5 fundamentals for an effective incident response programme

23 October 2020

Coronavirus has brought into sharp focus the importance of organisational resilience and preparedness for all organisations. Uncertainty about the scope and duration of the pandemic has underlined why it’s essential to have an effective cyber security incident response programme in place.

Recent research by the Ministry of Housing Communities and Local Government found that UK local authorities face 37 cybersecurity breaches every minute. Cybersecurity incident response plans should be at the forefront of all organisational leader’s minds.

For cyber security awareness month, this is an important topic to look at.

There are five simple things you can do to improve the effectiveness of your current incident response programme. More information on each is below the infographic.

Effective incident response programme long infographic Veritau

1. Understand your current readiness

Few organisations fully understand their current level of preparedness to respond to a cybersecurity incident. Although you should maintain realistic expectations, your organisation can improve their preparedness by reviewing the following areas and identifying what you may already have in place:

  • Mapping: Do you have accessible, recently updated data and network topologies, staff contact details, asset registers or event logs available? Have business restoration priorities been identified and have the interdependencies between business processes, supporting systems and external suppliers been considered?
  • People: Have you developed an inter-departmental incident response team with sufficient delegated authority? If your team does not have the technical skills needed, do you have arrangements with trusted third parties to provide support? Are staff adequately trained?
  • Planning: Are your standard response plans clear, exercised and specific to your facilities, community and environment? Do they distinguish between threat levels and the necessary responses? Are there provisions included for handling visitors, who will not be trained in your organisation’s methods?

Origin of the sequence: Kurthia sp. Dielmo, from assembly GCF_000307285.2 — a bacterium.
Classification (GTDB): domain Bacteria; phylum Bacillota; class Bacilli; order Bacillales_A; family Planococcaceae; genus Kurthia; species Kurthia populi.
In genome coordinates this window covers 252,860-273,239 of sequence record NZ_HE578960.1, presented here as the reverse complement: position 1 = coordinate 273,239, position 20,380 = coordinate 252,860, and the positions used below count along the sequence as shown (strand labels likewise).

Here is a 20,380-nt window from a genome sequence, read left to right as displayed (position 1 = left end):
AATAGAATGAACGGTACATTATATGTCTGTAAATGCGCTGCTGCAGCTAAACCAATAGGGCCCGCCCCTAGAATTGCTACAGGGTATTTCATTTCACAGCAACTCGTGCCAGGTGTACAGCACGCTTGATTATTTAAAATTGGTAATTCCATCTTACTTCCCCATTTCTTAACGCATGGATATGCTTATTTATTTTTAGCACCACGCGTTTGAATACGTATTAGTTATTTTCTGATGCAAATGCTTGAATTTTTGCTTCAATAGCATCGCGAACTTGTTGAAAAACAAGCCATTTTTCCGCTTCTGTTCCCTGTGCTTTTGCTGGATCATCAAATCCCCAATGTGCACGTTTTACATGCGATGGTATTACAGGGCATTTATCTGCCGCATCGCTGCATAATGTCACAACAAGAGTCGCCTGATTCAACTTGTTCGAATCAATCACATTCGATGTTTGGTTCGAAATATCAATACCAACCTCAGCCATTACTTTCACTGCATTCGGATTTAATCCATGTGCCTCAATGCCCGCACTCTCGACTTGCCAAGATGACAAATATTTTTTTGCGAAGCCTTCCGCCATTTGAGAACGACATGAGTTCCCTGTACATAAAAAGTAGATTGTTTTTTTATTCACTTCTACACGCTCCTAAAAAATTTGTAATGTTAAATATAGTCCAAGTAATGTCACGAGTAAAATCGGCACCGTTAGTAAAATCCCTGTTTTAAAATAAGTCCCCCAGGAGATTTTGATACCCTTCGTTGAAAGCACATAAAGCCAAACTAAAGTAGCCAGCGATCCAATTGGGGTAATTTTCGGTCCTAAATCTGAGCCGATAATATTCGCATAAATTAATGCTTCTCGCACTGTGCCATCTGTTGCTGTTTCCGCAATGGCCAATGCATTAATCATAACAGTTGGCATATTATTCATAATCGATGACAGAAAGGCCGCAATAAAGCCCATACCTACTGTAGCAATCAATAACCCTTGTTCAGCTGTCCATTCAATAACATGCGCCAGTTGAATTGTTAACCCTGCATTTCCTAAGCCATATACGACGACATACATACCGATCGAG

2. Update, update, update

A very common issue is that organisations hold outdated response plans. Setting an update schedule and log is a simple but effective way to make sure your plans keep pace with your organisation.

3. Take a holistic approach

Responsibility for organisational resilience to cybersecurity threats doesn’t end with the IT department. Often we think of business continuity or incident management as a one-size-fits-all-response to any event.

Effective organisations recognise that business continuity management is only one part of the larger organisation’s overall resilience programme. It incorporates risk, supply chain, communications, health and safety, and crisis management. Communication and engagement from across the organisation is essential, from planning to resolving incidents.

4. Bounce forward, not back

Traditionally, incident response programmes have been seen as a protective discipline solely intent on restoring the business to prior functionality. A more effective incident response programme recognises the volatility of the organisation’s risk landscape and focuses on helping the organisation adapt to changed situations and a ‘new normal’ rather than attempting to prevent them entirely.

In this way, incident response can add value to the organisation and seek solutions that develop the organisation.

5. Timeliness

In a crisis, less time generally equals a better outcome. An effective incident response plan specifies the time needed to complete each task. All elements of your incident response programme should be specifically reviewed for timing, feasibility of completion and opportunities to speed up each stage without compromising quality.


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